LGBT Activists Say 'Love is Love' But Struggle to Define Marriage, Especially When It Comes to Polygamy

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Hundreds of LGBT activists gathered in front of the Supreme Court on Tuesday to rally for same-sex marriage.

On April 28, the Supreme Court began hearing oral arguments in the watershed Obergefell v. Hodges case to determine whether states can be forced to license same-sex marriages or to recognize same-sex marriages licensed out of state.

At the rally, gay rights activists argued that same-sex couples across the U.S. should be able to legally marry because “love is love” and knows no bounds, but their answers varied when it came down to offering marriage a new definition, especially when asked to consider the practice of polygamy.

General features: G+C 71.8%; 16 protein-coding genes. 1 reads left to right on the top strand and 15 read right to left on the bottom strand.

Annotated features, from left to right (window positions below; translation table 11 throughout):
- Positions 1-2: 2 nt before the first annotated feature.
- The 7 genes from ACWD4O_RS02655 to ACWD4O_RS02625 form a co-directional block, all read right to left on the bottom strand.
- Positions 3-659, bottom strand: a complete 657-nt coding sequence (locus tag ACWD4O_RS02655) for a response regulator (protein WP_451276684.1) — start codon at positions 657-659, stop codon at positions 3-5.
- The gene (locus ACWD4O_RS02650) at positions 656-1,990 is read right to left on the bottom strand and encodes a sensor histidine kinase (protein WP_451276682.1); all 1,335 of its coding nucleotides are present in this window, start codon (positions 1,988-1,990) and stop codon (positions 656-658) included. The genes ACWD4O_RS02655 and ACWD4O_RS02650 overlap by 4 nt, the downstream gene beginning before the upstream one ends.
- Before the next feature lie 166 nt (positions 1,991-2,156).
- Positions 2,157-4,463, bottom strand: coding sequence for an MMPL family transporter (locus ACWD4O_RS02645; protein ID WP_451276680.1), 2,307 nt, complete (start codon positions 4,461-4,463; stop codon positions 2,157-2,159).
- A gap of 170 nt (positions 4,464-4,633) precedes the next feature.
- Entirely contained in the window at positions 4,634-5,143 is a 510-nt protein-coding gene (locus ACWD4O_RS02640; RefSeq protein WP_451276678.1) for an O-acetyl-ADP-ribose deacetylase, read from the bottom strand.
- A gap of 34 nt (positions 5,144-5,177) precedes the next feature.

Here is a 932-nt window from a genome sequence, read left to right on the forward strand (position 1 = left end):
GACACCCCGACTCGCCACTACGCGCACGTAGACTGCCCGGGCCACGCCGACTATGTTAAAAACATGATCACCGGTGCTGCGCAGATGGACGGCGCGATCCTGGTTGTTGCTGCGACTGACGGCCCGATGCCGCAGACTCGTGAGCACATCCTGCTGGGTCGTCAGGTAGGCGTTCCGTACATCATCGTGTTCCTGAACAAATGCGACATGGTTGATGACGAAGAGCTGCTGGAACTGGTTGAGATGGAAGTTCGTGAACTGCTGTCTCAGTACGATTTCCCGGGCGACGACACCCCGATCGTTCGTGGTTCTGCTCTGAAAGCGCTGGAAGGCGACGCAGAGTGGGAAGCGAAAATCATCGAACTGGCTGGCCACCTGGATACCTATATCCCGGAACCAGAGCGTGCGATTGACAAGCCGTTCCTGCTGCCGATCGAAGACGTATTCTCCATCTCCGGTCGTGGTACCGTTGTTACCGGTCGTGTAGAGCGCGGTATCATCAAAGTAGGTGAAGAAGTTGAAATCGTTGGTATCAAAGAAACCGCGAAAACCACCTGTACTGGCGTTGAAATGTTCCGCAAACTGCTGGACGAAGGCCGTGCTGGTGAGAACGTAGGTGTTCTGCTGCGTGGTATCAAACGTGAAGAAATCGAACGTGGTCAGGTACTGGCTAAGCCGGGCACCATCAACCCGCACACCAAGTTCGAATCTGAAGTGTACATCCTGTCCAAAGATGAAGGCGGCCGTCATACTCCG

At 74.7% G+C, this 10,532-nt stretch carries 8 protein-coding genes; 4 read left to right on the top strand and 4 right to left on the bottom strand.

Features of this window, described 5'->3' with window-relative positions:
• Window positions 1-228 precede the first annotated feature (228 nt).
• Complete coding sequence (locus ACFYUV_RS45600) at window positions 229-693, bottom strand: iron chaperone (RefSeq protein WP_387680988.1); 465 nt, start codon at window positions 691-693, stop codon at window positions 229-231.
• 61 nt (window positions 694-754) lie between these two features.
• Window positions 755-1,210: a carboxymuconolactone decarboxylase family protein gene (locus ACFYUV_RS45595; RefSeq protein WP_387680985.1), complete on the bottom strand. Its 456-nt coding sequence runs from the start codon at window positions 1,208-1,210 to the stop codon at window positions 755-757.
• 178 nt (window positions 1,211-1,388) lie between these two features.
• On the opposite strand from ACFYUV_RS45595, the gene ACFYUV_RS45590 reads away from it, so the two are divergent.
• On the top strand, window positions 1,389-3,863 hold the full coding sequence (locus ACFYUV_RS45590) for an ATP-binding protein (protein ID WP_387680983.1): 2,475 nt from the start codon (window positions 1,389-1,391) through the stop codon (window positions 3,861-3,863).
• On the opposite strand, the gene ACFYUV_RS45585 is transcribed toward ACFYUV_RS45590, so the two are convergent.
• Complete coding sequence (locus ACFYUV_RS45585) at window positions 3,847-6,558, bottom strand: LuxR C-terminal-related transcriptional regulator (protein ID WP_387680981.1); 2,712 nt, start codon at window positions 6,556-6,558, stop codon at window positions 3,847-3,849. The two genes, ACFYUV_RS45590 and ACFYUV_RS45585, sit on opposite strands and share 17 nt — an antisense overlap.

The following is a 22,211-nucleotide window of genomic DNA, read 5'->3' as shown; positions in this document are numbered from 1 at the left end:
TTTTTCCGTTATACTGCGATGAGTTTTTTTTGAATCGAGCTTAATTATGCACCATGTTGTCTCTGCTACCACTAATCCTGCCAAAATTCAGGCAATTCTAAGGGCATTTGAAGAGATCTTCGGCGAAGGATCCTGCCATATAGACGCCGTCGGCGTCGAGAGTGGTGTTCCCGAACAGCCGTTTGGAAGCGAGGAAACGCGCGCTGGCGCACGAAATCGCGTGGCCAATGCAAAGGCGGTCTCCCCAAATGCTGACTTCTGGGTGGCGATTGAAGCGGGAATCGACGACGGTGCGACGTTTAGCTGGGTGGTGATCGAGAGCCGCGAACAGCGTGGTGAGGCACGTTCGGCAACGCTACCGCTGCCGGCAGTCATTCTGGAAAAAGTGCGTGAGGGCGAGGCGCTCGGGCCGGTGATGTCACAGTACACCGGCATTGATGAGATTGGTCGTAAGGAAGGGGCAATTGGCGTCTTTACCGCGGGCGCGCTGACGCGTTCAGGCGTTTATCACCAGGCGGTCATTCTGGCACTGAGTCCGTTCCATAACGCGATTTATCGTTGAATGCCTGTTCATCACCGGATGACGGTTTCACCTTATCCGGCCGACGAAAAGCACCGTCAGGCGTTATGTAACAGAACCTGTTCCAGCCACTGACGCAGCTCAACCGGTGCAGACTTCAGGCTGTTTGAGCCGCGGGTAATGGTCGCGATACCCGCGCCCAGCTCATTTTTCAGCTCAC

Some demonstrators defined marriage as a covenant and/or legal agreement between strictly two people who love each other: 

"Clearly, covenant love is between one person and one person," one activist said. 

"Traditional marriage is two people who love each other," said another. "We're not talking about anything else."

Others argued that the definition of marriage is far more subjective than that offered by their peers, leaving open the door of possibility to polygamists who seek to legally marry in the future. 

"My basic golden rule is, are you harming yourself or others?" a demonstrator said.

"If we can come to a determination ... that [polygamists are] not harming themselves or others, then I am for any law of any stripe."

"I definitely agree in equality for all," stated another, "and I definitely don't think it's okay to discriminate against polygamists."

The Supreme Court will continue hearing oral arguments for the same-sex marriage case this week. Whether the Court will hand down a definitive decision in the near future remains to be seen. 

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